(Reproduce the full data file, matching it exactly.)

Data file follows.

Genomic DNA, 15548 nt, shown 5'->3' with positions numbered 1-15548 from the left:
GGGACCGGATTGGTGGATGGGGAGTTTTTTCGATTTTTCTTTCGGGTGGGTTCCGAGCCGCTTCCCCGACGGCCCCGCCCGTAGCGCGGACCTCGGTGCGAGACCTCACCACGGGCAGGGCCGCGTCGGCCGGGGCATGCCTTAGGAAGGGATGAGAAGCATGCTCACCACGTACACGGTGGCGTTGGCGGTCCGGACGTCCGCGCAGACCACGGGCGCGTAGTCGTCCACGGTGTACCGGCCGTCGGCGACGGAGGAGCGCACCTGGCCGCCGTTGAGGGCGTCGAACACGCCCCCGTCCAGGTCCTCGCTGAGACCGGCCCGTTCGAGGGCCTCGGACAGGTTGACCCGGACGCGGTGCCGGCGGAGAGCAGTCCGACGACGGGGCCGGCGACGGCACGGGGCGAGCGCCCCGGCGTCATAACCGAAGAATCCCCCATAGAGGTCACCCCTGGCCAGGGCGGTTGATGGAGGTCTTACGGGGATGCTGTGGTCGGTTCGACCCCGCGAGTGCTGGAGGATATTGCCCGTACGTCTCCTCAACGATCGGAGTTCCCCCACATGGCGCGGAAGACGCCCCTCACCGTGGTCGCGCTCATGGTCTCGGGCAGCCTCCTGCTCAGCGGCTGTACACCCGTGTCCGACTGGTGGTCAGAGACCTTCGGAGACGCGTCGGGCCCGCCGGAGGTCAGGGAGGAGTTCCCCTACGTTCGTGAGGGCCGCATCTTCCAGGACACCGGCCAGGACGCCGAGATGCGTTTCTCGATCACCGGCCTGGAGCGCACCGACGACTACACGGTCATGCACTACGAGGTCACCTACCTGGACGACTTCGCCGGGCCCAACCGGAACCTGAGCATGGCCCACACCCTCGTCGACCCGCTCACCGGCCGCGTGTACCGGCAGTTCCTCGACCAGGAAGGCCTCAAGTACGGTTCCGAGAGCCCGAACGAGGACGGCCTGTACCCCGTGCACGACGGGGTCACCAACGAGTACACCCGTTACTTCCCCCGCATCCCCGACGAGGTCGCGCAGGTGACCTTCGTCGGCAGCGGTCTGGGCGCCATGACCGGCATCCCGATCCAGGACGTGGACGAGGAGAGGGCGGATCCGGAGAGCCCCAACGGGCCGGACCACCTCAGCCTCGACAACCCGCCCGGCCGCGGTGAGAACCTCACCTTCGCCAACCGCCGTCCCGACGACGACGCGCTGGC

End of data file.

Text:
Genomic DNA, 15548 nt, shown 5'->3' with positions numbered 1-15548 from the left:
GGGACCGGATTGGTGGATGGGGAGTTTTTTCGATTTTTCTTTCGGGTGGGTTCCGAGCCGCTTCCCCGACGGCCCCGCCCGTAGCGCGGACCTCGGTGCGAGACCTCACCACGGGCAGGGCCGCGTCGGCCGGGGCATGCCTTAGGAAGGGATGAGAAGCATGCTCACCACGTACACGGTGGCGTTGGCGGTCCGGACGTCCGCGCAGACCACGGGCGCGTAGTCGTCCACGGTGTACCGGCCGTCGGCGACGGAGGAGCGCACCTGGCCGCCGTTGAGGGCGTCGAACACGCCCCCGTCCAGGTCCTCGCTGAGACCGGCCCGTTCGAGGGCCTCGGACAGGTTGACCCGGACGCGGTGCCGGCGGAGAGCAGTCCGACGACGGGGCCGGCGACGGCACGGGGCGAGCGCCCCGGCGTCATAACCGAAGAATCCCCCATAGAGGTCACCCCTGGCCAGGGCGGTTGATGGAGGTCTTACGGGGATGCTGTGGTCGGTTCGACCCCGCGAGTGCTGGAGGATATTGCCCGTACGTCTCCTCAACGATCGGAGTTCCCCCACATGGCGCGGAAGACGCCCCTCACCGTGGTCGCGCTCATGGTCTCGGGCAGCCTCCTGCTCAGCGGCTGTACACCCGTGTCCGACTGGTGGTCAGAGACCTTCGGAGACGCGTCGGGCCCGCCGGAGGTCAGGGAGGAGTTCCCCTACGTTCGTGAGGGCCGCATCTTCCAGGACACCGGCCAGGACGCCGAGATGCGTTTCTCGATCACCGGCCTGGAGCGCACCGACGACTACACGGTCATGCACTACGAGGTCACCTACCTGGACGACTTCGCCGGGCCCAACCGGAACCTGAGCATGGCCCACACCCTCGTCGACCCGCTCACCGGCCGCGTGTACCGGCAGTTCCTCGACCAGGAAGGCCTCAAGTACGGTTCCGAGAGCCCGAACGAGGACGGCCTGTACCCCGTGCACGACGGGGTCACCAACGAGTACACCCGTTACTTCCCCCGCATCCCCGACGAGGTCGCGCAGGTGACCTTCGTCGGCAGCGGTCTGGGCGCCATGACCGGCATCCCGATCCAGGACGTGGACGAGGAGAGGGCGGATCCGGAGAGCCCCAACGGGCCGGACCACCTCAGCCTCGACAACCCGCCCGGCCGCGGTGAGAACCTCACCTTCGCCAACCGCCGTCCCGACGACGACGCGCTGGC